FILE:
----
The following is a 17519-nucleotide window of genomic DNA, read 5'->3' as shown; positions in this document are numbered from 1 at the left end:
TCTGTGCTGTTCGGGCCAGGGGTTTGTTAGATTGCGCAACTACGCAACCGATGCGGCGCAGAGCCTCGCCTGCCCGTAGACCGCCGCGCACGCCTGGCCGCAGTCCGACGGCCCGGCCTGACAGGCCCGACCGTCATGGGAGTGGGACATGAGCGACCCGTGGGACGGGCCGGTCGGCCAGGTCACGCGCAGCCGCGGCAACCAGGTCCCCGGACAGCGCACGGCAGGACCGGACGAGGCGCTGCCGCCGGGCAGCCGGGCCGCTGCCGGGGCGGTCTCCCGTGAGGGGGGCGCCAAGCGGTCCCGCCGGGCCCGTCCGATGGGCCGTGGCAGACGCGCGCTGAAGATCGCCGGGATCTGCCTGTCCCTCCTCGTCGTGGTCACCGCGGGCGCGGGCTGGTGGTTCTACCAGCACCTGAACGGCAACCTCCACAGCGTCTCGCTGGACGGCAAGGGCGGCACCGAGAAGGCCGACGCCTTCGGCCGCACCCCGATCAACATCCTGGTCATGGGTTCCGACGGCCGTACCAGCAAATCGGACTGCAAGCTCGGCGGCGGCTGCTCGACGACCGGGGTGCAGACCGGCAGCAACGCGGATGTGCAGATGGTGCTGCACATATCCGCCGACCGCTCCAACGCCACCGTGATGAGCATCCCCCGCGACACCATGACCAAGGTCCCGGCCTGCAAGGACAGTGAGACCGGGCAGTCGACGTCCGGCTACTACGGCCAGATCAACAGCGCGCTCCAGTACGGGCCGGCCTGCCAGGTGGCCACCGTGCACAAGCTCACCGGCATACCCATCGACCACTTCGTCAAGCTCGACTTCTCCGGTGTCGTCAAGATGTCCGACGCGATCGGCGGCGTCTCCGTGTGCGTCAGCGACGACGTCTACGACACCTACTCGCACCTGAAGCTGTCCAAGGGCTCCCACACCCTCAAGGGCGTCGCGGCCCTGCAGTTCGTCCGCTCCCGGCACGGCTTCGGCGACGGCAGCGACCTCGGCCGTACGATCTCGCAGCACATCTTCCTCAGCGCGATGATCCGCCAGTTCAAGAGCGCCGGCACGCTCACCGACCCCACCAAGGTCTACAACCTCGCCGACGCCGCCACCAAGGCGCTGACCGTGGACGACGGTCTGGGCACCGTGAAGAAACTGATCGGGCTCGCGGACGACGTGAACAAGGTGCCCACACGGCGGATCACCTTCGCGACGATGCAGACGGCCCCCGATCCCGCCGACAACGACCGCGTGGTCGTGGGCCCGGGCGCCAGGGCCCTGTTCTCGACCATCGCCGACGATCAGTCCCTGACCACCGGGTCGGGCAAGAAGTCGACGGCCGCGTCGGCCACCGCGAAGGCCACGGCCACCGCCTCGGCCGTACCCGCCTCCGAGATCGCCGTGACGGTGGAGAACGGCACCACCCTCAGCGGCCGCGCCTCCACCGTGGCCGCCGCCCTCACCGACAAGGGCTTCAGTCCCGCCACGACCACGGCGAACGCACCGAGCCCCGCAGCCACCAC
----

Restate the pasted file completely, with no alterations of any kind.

The following is a 17519-nucleotide window of genomic DNA, read 5'->3' as shown; positions in this document are numbered from 1 at the left end:
TCTGTGCTGTTCGGGCCAGGGGTTTGTTAGATTGCGCAACTACGCAACCGATGCGGCGCAGAGCCTCGCCTGCCCGTAGACCGCCGCGCACGCCTGGCCGCAGTCCGACGGCCCGGCCTGACAGGCCCGACCGTCATGGGAGTGGGACATGAGCGACCCGTGGGACGGGCCGGTCGGCCAGGTCACGCGCAGCCGCGGCAACCAGGTCCCCGGACAGCGCACGGCAGGACCGGACGAGGCGCTGCCGCCGGGCAGCCGGGCCGCTGCCGGGGCGGTCTCCCGTGAGGGGGGCGCCAAGCGGTCCCGCCGGGCCCGTCCGATGGGCCGTGGCAGACGCGCGCTGAAGATCGCCGGGATCTGCCTGTCCCTCCTCGTCGTGGTCACCGCGGGCGCGGGCTGGTGGTTCTACCAGCACCTGAACGGCAACCTCCACAGCGTCTCGCTGGACGGCAAGGGCGGCACCGAGAAGGCCGACGCCTTCGGCCGCACCCCGATCAACATCCTGGTCATGGGTTCCGACGGCCGTACCAGCAAATCGGACTGCAAGCTCGGCGGCGGCTGCTCGACGACCGGGGTGCAGACCGGCAGCAACGCGGATGTGCAGATGGTGCTGCACATATCCGCCGACCGCTCCAACGCCACCGTGATGAGCATCCCCCGCGACACCATGACCAAGGTCCCGGCCTGCAAGGACAGTGAGACCGGGCAGTCGACGTCCGGCTACTACGGCCAGATCAACAGCGCGCTCCAGTACGGGCCGGCCTGCCAGGTGGCCACCGTGCACAAGCTCACCGGCATACCCATCGACCACTTCGTCAAGCTCGACTTCTCCGGTGTCGTCAAGATGTCCGACGCGATCGGCGGCGTCTCCGTGTGCGTCAGCGACGACGTCTACGACACCTACTCGCACCTGAAGCTGTCCAAGGGCTCCCACACCCTCAAGGGCGTCGCGGCCCTGCAGTTCGTCCGCTCCCGGCACGGCTTCGGCGACGGCAGCGACCTCGGCCGTACGATCTCGCAGCACATCTTCCTCAGCGCGATGATCCGCCAGTTCAAGAGCGCCGGCACGCTCACCGACCCCACCAAGGTCTACAACCTCGCCGACGCCGCCACCAAGGCGCTGACCGTGGACGACGGTCTGGGCACCGTGAAGAAACTGATCGGGCTCGCGGACGACGTGAACAAGGTGCCCACACGGCGGATCACCTTCGCGACGATGCAGACGGCCCCCGATCCCGCCGACAACGACCGCGTGGTCGTGGGCCCGGGCGCCAGGGCCCTGTTCTCGACCATCGCCGACGATCAGTCCCTGACCACCGGGTCGGGCAAGAAGTCGACGGCCGCGTCGGCCACCGCGAAGGCCACGGCCACCGCCTCGGCCGTACCCGCCTCCGAGATCGCCGTGACGGTGGAGAACGGCACCACCCTCAGCGGCCGCGCCTCCACCGTGGCCGCCGCCCTCACCGACAAGGGCTTCAGTCCCGCCACGACCACGGCGAACGCACCGAGCCCCGCAGCCACCAC